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Throughout 2007 a taxpayer was incarcerated, and has been incarcerated since 1997, serving a 40-year sentence.
While incarcerated, he filed his 2007 federal income tax return reporting wages of $15,640 and claimed an earned income credit of $4,667. The taxpayer was unable to disclose how the income reported on his 2007 return was earned, but asserts that the income was not from work within the prison.
The IRS determined that the taxpayer was not entitled to an earned income credit; and also determined that he was liable for the accuracy-related penalty based on negligence or disregard of rules or regulations.
IRC Section 32(c 2)(B) provides that "no amount received for services provided by an individual while the individual is an inmate at a penal institution shall be taken into account" in determining earned income.
The court held that because he was an inmate throughout 2007, all of his income was excluded from the computation of the earned income credit.
Sections 6662(a) and (b)(1) impose a penalty of 20 percent of the amount of any underpayment attributable to negligence or disregard of rules or regulations.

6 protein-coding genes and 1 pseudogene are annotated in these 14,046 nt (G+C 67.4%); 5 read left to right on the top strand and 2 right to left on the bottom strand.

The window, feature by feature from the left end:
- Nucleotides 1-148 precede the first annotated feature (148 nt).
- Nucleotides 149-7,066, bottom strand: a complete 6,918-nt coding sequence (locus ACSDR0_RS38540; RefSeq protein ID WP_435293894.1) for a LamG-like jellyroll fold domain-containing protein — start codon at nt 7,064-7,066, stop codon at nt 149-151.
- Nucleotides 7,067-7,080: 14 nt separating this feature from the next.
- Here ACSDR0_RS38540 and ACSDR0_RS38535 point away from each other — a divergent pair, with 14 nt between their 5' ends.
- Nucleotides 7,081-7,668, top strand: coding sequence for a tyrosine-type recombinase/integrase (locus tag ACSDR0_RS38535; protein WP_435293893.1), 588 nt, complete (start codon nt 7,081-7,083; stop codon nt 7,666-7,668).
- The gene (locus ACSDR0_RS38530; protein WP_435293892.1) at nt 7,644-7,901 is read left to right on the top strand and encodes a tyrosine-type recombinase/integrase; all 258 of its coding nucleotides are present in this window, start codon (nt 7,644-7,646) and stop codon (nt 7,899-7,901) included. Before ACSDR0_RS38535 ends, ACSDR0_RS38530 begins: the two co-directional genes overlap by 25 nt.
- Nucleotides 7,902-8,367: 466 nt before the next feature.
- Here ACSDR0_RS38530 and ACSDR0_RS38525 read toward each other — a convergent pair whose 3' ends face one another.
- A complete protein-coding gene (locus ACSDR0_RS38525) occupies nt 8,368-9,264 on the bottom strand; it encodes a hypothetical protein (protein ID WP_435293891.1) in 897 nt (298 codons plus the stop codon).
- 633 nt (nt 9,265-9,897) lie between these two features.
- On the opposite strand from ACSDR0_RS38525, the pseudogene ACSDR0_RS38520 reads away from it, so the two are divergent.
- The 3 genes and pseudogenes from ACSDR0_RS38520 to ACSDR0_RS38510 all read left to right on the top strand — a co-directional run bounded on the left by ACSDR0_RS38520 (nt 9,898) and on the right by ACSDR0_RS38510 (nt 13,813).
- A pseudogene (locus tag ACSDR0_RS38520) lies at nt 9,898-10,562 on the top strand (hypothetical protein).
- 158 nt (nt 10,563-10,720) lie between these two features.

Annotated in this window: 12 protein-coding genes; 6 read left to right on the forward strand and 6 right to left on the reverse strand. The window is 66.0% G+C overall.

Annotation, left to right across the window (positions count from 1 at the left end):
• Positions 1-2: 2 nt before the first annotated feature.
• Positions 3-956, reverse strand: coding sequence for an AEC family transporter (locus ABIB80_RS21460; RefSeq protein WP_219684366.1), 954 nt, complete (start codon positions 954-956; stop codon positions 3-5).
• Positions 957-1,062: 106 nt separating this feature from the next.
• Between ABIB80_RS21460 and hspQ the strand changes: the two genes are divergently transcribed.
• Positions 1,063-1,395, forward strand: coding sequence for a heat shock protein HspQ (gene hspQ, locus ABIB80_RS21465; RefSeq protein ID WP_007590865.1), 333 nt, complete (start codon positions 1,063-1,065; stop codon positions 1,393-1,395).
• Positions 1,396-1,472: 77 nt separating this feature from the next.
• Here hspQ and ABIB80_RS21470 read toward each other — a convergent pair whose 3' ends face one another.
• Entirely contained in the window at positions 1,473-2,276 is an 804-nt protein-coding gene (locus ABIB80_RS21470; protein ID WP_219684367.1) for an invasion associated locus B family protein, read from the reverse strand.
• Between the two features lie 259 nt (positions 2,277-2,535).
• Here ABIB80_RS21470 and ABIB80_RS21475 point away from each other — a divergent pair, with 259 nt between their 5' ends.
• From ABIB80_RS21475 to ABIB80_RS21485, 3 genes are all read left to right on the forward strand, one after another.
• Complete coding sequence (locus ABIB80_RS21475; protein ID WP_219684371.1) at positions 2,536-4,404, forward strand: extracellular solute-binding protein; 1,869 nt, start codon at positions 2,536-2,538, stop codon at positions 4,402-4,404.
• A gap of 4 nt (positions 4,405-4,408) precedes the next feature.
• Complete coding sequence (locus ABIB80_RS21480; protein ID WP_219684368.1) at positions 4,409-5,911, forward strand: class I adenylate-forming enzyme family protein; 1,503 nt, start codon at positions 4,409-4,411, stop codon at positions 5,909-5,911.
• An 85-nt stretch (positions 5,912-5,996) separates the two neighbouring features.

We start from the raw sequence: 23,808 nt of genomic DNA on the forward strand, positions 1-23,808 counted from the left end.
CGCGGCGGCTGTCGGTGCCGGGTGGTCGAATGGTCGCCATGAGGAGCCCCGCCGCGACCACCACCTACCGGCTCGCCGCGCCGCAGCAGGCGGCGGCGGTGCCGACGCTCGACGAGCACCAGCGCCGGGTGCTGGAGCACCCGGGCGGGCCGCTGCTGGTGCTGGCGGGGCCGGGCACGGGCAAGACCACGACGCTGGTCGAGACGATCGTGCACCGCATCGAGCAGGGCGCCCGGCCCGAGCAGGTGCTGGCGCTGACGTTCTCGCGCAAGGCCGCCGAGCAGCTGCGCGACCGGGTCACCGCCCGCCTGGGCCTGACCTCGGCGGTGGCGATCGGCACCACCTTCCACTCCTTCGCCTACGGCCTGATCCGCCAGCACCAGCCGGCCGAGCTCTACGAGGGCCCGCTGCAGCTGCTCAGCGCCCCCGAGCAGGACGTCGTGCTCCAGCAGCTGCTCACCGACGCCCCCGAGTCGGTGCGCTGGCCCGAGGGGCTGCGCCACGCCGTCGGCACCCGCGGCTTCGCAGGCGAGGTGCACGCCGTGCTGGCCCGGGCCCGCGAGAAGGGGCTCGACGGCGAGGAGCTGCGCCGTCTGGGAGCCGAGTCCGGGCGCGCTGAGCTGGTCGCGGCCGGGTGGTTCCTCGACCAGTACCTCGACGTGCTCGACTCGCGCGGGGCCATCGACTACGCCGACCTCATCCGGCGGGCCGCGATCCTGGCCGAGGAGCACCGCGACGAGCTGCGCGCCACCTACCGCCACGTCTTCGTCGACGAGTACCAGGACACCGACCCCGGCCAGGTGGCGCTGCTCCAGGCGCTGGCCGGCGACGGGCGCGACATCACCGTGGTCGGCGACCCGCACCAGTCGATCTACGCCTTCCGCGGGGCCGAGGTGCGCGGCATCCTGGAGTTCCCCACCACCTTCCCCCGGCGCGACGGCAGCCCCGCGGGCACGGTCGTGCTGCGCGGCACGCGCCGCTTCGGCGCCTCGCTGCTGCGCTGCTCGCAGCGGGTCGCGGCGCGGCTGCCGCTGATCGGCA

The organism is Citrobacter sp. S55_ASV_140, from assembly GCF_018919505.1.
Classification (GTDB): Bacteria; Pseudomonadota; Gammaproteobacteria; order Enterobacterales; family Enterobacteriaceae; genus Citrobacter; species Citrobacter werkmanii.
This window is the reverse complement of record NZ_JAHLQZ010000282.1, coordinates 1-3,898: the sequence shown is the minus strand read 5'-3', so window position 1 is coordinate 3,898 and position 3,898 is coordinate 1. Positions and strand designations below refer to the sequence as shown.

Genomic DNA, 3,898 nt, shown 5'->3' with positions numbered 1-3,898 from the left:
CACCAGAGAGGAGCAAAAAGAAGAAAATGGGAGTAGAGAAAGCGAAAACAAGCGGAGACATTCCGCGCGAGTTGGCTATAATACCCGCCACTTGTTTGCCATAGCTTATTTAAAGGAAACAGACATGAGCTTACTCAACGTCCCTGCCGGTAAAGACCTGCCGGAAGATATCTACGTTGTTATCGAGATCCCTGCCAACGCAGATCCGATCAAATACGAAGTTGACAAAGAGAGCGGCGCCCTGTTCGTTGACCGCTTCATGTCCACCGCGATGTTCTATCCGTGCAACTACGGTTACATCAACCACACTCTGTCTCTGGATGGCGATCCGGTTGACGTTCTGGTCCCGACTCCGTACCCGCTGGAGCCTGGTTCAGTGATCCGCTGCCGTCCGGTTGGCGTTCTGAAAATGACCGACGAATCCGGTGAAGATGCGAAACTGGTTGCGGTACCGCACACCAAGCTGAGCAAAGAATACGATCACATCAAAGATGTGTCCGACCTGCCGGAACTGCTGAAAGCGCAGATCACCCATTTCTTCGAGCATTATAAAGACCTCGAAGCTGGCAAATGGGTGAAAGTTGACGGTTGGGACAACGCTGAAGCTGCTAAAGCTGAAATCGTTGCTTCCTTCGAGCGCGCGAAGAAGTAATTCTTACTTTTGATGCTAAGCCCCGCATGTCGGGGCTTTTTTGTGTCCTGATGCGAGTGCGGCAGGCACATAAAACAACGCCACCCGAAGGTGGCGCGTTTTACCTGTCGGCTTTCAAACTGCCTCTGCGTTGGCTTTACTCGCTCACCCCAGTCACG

Section 6664 provides an exception to the accuracy-related penalty if the taxpayer establishes that there was reasonable cause for, and the taxpayer acted in good faith with respect to, the underpayment.
However, the court held that the taxpayer did not have reasonable cause to believe that he was entitled to the earned income credit and did not act in good faith within the meaning of Section 6664, and held that he was liable for the accuracy-related penalty.
It's not quite clear how he earned wages outside the prison, when he was sentenced to 40 years. Maybe work-release? Or he escapes for a weekend? And, maybe it's rubbing it in to hit him with the accuracy-related penalty. After all, he is in jail, and has plenty of time to file an accurate return. See Albert Lawrence Bomer, Jr., v. Commissioner, April 26, 2010.
Interesting story, Rich! I wonder where he got the idea to claim an earned income credit? Someone must have suggested it to him. I googled "earned income credit" with "prisoner" and the first hit was an article about earned income credit written just for prisoners. It says "many prisoners may be eligible" for the earned income credit but does not provide specific details. Perhaps this fellow received some misguided advice. Another result from my google search was the personal profile page of the inmate from the MI Dept. of Corrections website, including photo. I had no idea there was a public catalog of prisoners like this.